Posted by: Ken Harthun
Botnet, Firmware security, Routers, Security, Security management, Vulnerabilities
As reported yesterday in The Register, the “psyb0t” worm targets home routers and modems and may be the first piece of malware to do so. Researchers from DroneBL, a real-time tracker of abusable IPs, say that as of March 22 100,000 hosts had been infected.
Whether or not your equipment is vulnerable depends on three things:
- Your device is a mipsel (MIPS running in little-endian mode, this is what the worm is compiled for) device.
- Your device also has telnet, SSH or web-based interfaces available to the WAN, and
- Your username and password combinations are weak, OR the daemons that your firmware uses are exploitable.
“This technique is one to be extremely concerned about,” the researchers say, “because most end users will not know their network has been hacked, or that their router is exploited. This means that in the future, this could be an attack vector for the theft of personally identifying information.”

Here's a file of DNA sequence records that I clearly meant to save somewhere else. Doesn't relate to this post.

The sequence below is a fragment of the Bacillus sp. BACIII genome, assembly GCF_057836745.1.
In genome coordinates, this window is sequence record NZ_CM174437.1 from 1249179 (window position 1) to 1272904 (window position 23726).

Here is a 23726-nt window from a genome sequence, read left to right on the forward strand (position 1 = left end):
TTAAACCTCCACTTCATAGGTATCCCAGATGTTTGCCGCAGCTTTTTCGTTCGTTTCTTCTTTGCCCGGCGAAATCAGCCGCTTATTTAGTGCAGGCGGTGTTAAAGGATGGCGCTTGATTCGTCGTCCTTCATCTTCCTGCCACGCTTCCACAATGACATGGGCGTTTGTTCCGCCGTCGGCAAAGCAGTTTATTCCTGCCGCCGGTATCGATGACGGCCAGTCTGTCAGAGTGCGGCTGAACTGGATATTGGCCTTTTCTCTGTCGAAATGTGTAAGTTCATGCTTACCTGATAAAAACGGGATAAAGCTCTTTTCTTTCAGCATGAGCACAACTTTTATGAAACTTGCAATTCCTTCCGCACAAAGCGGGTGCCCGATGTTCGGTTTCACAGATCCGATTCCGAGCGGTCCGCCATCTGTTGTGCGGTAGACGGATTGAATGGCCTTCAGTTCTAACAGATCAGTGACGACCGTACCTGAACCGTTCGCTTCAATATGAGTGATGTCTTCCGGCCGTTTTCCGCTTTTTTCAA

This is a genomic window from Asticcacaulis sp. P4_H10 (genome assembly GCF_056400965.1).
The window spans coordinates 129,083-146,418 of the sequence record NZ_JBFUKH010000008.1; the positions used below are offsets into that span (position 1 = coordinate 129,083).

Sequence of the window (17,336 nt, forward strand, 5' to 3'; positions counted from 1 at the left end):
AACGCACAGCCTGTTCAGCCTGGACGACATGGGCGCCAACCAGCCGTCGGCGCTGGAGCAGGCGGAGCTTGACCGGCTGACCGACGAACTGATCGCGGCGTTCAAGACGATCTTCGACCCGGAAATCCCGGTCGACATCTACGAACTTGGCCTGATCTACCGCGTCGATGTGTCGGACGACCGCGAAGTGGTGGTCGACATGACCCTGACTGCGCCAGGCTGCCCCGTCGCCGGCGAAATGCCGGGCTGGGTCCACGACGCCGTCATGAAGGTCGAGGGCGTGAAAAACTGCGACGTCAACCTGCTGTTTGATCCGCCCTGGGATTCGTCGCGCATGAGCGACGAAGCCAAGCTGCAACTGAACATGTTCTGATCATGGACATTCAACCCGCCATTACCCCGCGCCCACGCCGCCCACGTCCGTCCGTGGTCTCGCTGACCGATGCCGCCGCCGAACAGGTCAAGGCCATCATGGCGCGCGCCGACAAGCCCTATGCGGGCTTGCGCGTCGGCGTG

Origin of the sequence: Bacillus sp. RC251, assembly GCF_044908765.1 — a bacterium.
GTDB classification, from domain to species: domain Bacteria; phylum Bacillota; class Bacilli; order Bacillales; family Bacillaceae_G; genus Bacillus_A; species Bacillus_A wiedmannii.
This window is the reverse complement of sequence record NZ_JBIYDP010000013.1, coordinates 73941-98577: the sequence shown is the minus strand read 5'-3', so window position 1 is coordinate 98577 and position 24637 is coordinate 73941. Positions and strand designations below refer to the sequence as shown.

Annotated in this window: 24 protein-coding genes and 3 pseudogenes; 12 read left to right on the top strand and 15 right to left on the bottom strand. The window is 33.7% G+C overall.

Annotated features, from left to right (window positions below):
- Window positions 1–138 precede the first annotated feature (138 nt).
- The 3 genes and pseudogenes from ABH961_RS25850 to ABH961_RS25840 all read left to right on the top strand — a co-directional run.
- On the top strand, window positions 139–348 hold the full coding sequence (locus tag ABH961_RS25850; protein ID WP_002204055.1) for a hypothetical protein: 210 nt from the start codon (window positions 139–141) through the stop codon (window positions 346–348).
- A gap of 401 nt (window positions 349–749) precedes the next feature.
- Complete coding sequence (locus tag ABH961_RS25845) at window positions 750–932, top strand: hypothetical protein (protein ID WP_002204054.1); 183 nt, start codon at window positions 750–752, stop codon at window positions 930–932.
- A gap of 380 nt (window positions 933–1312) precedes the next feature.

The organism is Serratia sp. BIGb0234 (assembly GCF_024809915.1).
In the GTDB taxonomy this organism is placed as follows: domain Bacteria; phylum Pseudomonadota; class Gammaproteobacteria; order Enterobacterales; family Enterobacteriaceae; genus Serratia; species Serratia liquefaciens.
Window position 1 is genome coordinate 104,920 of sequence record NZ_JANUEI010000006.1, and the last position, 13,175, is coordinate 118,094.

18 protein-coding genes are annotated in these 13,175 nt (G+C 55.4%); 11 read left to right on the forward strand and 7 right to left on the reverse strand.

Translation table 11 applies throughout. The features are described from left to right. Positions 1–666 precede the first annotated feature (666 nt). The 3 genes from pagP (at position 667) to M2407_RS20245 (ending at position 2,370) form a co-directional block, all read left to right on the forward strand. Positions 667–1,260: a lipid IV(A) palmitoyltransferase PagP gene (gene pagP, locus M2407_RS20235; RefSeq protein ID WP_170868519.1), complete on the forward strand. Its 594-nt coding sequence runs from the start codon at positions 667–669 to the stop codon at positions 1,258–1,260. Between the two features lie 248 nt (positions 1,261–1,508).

If you believe your equipment is vulnerable or has been compromised, you should immediately take the following actions:
- Power cycle your router.
- Disable WAN-facing telnet, SSH or web-based configuration interfaces.
- Change the passwords to something unguessable (see this article).
- Upgrade to the latest firmware.